Drink The Water
During the four years of preparation it took to get Night Rider o the ground, Visser faced many potentially devastating obstacles and moments when he was close to quitting. In such times he’d often reflect on some advice that he’d once dismissed as the worst he’d ever received. It came from his manager Steve’s brother, tennis star Pat Rafter.
“I asked him ‘what’s the secret to success?’” Visser recalls. “I was looking for the silver bullet. He said ‘hard work, hard work and more hard work’. I remember looking at him and thinking, that is the shittest answer I’ve been given in my life.” Visser probed the tennis great for more. Because there had to be more, didn’t there?
“I was like, ‘ok cool, what else would you say there is?’ He looked at me like I was an idiot and said, ‘Man I just told you.’” Visser was reminded of the story a few years later when he heard a rather unique strategy for avoiding dehydration. “Someone said, ‘if you’re dehydrated, you’ve just got to drink some water’. Someone else then goes, ‘ok cool, do you need to add some magnesium, three of these things, two of those and they’re like, ‘no you just need to drink some water’.”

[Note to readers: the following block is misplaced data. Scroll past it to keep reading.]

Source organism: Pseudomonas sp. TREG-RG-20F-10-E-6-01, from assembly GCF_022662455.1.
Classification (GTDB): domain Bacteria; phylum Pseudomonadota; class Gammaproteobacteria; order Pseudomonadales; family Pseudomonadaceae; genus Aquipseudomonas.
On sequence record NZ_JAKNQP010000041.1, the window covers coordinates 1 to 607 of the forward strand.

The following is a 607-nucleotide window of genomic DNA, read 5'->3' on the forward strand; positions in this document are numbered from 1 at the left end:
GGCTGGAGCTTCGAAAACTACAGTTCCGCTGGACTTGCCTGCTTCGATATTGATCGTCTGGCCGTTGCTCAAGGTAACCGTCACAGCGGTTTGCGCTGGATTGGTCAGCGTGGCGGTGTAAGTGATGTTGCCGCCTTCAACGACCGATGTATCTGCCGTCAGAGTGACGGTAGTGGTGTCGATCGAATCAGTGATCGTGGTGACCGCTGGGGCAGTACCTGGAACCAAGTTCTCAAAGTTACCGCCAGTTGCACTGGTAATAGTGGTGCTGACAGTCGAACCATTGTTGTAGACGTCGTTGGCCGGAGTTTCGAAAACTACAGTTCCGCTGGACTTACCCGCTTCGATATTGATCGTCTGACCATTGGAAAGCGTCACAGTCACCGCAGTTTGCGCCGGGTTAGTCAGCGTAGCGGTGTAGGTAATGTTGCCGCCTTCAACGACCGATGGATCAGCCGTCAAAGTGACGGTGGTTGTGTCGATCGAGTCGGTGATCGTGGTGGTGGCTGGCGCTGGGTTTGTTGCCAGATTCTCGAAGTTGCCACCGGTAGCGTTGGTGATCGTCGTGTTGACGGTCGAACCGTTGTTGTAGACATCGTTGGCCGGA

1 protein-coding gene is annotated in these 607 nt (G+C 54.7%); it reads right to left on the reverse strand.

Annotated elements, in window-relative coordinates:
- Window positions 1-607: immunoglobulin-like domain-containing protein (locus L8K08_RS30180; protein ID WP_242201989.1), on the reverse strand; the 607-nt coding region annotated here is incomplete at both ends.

Visser’s new book The Big Wave Method is a master class in untangling the trip wires your mind puts in place to prevent you from achieving your dreams. It’s full of straight forward advice you could easily dismiss as simplistic or even self-evident if it hadn’t been written by someone who’s actually walked the walk. Through the course of the book Visser chips away at the mysticism we so often attach to extraordinary feats. Because even the most remarkable achievement, he argues, is ordinary, mundane even, once it’s broken down into its component parts.
“Sometimes the answer seems too obvious and so we try and find this magic bullet almost to prove how hard the challenge is,” Visser says. “The answer is just as simple as drink the fucking water.” And keep drinking it.